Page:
“I pretty much remember everything,” says 20-year-old Taylor Janssen about the July 2015 day that changed his life. The University of Michigan Ross School of Business student dove into the lake by his house after a volleyball, but a shallow spot in the water made for a much more complicated day.
Taylor’s friends pulled him out of the water, called his dad and they were on their way to the hospital, where U-M neurosurgeons worked to stabilize his cervical injury.
“I just went out for a day on the lake, and it changed my life,” Taylor says.
Taylor’s dad, Mark Janssen, now looks at the risks people take in a different way than he used to.
“It just takes one mistake to alter your life forever,” Mark says.
There’s nothing like a cool dip in the pool or lake on a hot summer day, but children and water can be a dangerous combination. In fact, drowning is the second leading cause of injury-related death in Michigan for children ages 1 to 4 years old. You can have your water and your safety too, just take the proper precautions.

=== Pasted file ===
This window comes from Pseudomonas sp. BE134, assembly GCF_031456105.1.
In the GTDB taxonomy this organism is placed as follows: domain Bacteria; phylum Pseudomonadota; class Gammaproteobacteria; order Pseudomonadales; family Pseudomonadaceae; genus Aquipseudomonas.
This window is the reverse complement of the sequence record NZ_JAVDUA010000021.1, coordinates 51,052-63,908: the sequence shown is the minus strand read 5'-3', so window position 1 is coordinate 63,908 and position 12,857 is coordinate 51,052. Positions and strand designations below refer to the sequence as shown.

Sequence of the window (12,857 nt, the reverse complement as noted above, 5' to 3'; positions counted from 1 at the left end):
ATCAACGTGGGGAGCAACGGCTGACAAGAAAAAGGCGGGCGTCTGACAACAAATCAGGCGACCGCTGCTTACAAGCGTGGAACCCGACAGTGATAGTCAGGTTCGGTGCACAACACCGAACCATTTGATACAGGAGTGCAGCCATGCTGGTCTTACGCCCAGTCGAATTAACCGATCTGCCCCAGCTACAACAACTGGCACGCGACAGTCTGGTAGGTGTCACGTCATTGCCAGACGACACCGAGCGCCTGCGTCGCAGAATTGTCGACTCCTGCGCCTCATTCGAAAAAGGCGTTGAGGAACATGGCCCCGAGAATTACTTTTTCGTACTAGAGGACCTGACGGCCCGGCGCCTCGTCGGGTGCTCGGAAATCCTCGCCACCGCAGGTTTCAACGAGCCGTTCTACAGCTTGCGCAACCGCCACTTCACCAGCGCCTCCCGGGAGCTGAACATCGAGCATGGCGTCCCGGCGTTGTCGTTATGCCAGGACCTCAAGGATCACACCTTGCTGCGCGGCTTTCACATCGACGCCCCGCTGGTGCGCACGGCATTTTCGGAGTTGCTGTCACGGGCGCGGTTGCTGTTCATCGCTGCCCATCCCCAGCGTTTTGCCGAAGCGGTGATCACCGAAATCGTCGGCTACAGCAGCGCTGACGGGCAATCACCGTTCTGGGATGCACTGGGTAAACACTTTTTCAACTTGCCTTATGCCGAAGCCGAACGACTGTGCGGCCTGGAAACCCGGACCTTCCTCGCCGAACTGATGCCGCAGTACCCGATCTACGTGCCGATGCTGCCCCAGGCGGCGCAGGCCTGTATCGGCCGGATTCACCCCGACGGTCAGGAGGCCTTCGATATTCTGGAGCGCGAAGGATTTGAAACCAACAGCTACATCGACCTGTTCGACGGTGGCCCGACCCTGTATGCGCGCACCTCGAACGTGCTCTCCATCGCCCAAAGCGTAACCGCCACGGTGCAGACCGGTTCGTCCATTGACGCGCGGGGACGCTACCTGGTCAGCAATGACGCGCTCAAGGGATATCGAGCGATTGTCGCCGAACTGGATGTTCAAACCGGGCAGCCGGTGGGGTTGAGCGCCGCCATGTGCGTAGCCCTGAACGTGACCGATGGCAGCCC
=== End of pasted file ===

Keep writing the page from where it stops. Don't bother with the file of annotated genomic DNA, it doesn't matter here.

One of the most frequent drowning or near drowning scenarios we see at the C.S. Mott Children’s Hospital Emergency Department is what I call the diffusion effect — when several adults are in the area, but each thinks someone else is watching the children. In reality, no one is closely watching the children.
It is so important that an adult be responsible for watching children around water at all times. Download the Water Watcher card to help manage the task.
Spending time in and around the water is a great way to stay cool in the summer. Whether it’s just you and your child in the backyard, or a dozen splashing kids and their parents at the neighborhood pool – safety needs to be a priority.
Accidental drowning is the third leading cause of injury-related death among children ages 14 and under. Here are some basic ground rules and tips to encouraging safe water play with your family.
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